The Greatest Generation at its worst

A review of ‘Infamy: The Shocking Story of the Japanese American Internment in World War II,’ by Richard Reeves.

 

In his heartbreaking new book, Infamy: The Shocking Story of the Japanese American Internment in World War II, California writer Richard Reeves reminds us that wars have a frightening tendency to spawn racial prejudice. The incarceration of 120,000 Japanese Americans has been relegated to a footnote in U.S. history for 70 years. Infamy is a not-so-gentle reminder of that tragedy.


Backed by a daunting wealth of research, Reeves documents the systemic racism behind internment, the military and political leaders who launched it, and the massive toll it took on immigrants and their children in the wake of the Dec. 7, 1941, Japanese attack on Pearl Harbor.


“Soon after Pearl Harbor,” Reeves writes, “Caucasian shopkeepers joined the farmers in outspoken hatred, with signs saying ‘This restaurant poisons both rats and Japs’ and ‘Open hunting season for Japs.’ ”

Luggage of Japanese Americans who were evacuated under a U.S. Army war emergency order.
Russell Lee, Library of Congress, LC-DIG-ppmsc-09961
 
Infamy generally portrays first-generation Japanese Americans and their immigrant parents as patriotic U.S. citizens who happened to have the “wrong” physical features. The campaign to evacuate them from the West Coast was led by President Franklin D. Roosevelt, future Supreme Court justice Earl Warren, generals and other prominent officials.


Reeves was inspired to write Infamy, he explains in the introduction, after he drove through a desolate area of the high desert in Southern California and passed a sign that read, “Manzanar War Relocation Center.” This relic of the past haunted him: “I finally decided to write this book when I saw that my country, not for the first time, began turning on immigrants, blaming them for the troubles of the day.”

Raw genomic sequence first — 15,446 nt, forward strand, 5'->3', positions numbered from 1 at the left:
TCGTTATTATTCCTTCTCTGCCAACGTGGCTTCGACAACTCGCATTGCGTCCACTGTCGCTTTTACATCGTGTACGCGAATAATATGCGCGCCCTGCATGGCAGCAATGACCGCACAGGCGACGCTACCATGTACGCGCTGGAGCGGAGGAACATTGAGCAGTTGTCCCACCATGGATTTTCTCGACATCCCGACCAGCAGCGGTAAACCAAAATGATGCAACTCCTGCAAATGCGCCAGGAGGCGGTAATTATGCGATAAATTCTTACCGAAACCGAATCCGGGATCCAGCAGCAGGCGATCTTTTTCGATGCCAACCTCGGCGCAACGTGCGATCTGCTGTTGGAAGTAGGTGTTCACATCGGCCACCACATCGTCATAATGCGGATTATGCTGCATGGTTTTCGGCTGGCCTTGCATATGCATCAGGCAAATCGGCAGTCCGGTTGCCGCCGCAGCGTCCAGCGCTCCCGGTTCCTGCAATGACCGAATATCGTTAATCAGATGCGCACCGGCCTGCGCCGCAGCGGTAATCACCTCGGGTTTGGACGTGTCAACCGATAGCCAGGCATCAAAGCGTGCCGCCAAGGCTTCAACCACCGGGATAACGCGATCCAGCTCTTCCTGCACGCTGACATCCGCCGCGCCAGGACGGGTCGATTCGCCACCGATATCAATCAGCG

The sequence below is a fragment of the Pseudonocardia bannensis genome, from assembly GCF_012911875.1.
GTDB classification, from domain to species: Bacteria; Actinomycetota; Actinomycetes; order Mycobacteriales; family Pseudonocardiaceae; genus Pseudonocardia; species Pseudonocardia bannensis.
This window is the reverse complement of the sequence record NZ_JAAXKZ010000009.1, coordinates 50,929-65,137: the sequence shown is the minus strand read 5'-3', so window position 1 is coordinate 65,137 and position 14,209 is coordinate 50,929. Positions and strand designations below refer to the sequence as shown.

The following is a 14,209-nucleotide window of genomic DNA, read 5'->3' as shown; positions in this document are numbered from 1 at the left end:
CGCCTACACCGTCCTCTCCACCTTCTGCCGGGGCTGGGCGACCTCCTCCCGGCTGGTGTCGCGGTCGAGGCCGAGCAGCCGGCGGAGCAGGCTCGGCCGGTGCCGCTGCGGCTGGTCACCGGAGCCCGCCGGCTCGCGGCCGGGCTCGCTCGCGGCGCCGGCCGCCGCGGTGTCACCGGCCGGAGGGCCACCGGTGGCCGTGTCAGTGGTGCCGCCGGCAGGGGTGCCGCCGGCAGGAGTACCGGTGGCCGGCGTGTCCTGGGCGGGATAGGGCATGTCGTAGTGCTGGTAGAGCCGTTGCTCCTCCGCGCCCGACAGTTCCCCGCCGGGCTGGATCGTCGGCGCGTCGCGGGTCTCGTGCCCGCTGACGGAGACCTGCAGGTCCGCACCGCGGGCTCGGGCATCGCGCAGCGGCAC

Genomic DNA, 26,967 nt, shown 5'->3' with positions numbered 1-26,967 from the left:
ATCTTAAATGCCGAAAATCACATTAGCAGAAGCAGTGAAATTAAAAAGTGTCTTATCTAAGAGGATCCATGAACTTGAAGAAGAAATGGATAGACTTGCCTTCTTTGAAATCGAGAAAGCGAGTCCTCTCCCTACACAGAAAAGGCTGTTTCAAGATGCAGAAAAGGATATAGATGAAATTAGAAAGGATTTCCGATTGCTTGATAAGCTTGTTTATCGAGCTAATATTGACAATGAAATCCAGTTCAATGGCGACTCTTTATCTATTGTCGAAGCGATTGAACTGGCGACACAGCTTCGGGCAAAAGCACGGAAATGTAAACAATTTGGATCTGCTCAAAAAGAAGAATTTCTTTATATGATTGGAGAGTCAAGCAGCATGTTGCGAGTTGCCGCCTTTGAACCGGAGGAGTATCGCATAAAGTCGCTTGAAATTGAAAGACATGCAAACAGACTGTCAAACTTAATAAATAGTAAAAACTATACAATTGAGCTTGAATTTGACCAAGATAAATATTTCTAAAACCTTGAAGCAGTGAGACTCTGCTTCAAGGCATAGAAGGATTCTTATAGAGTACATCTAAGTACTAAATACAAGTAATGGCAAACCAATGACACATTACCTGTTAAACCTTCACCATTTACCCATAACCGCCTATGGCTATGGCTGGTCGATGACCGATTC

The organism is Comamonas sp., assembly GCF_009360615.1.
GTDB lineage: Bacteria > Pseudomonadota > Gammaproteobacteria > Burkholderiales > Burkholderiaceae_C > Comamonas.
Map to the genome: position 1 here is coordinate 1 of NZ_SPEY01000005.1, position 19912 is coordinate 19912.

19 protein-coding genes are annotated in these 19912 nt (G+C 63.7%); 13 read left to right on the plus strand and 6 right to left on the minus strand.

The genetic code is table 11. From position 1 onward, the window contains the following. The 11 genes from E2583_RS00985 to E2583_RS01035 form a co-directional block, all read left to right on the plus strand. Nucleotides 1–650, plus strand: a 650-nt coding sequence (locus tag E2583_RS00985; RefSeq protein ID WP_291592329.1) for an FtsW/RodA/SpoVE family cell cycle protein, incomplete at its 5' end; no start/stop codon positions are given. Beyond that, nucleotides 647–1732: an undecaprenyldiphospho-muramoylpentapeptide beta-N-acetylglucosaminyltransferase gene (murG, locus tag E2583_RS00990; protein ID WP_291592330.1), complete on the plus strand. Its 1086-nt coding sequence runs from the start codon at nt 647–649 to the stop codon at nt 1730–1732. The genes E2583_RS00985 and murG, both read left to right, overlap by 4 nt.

Xenophobia reigned then much as it did after the 9/11 terrorist attacks. Horrific scenes in California, Oregon, Washington and Arizona mirrored events in Nazi Germany: FBI agents barged into private homes, and soldiers herded Japanese Americans into railroad cars bound for 10 relocation centers located primarily in the West, ranging from Heart Mountain in Wyoming and Topaz in Utah to Amache in Colorado, Gila River in Arizona, and Minidoka in Idaho.  Barbed wire and machine gun-toting guards kept them imprisoned until the war was almost over. More than 1,800 died in the camps.  


The epilogue notes that, almost 50 years later, the U.S. government paid $1.2 billion in reparations to the survivors. “The money was a pittance compared to the billions in 2014 dollars American Japanese had lost, but in the end, it was not about money,” Reeves concludes. “It was about getting a formal apology from the government for stealing liberty and the pursuit of happiness.”


Infamy: The Shocking Story of the Japanese American Internment in World War II
Richard Reeves
368 pages
hardcover: $32.
Henry Holt and Co., 2015.

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